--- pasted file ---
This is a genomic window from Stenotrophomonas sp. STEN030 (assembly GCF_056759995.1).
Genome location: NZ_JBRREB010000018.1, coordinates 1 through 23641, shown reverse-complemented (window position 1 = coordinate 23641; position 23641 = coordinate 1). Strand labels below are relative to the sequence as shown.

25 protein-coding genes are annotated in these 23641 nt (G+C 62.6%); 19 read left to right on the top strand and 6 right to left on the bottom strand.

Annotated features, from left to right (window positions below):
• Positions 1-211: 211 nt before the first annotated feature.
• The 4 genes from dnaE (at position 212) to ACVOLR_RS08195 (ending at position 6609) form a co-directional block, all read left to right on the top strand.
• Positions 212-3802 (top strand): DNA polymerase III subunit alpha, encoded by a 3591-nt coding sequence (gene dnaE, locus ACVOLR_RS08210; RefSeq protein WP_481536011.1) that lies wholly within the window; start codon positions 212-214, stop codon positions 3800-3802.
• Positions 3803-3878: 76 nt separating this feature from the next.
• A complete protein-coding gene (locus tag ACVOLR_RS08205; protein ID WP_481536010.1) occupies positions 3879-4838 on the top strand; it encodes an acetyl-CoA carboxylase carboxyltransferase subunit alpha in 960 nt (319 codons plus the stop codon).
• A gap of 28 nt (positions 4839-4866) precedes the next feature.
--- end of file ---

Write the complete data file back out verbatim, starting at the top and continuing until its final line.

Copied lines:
This is a genomic window from Stenotrophomonas sp. STEN030 (assembly GCF_056759995.1).
Genome location: NZ_JBRREB010000018.1, coordinates 1 through 23641, shown reverse-complemented (window position 1 = coordinate 23641; position 23641 = coordinate 1). Strand labels below are relative to the sequence as shown.

25 protein-coding genes are annotated in these 23641 nt (G+C 62.6%); 19 read left to right on the top strand and 6 right to left on the bottom strand.

Annotated features, from left to right (window positions below):
• Positions 1-211: 211 nt before the first annotated feature.
• The 4 genes from dnaE (at position 212) to ACVOLR_RS08195 (ending at position 6609) form a co-directional block, all read left to right on the top strand.
• Positions 212-3802 (top strand): DNA polymerase III subunit alpha, encoded by a 3591-nt coding sequence (gene dnaE, locus ACVOLR_RS08210; RefSeq protein WP_481536011.1) that lies wholly within the window; start codon positions 212-214, stop codon positions 3800-3802.
• Positions 3803-3878: 76 nt separating this feature from the next.
• A complete protein-coding gene (locus tag ACVOLR_RS08205; protein ID WP_481536010.1) occupies positions 3879-4838 on the top strand; it encodes an acetyl-CoA carboxylase carboxyltransferase subunit alpha in 960 nt (319 codons plus the stop codon).
• A gap of 28 nt (positions 4839-4866) precedes the next feature.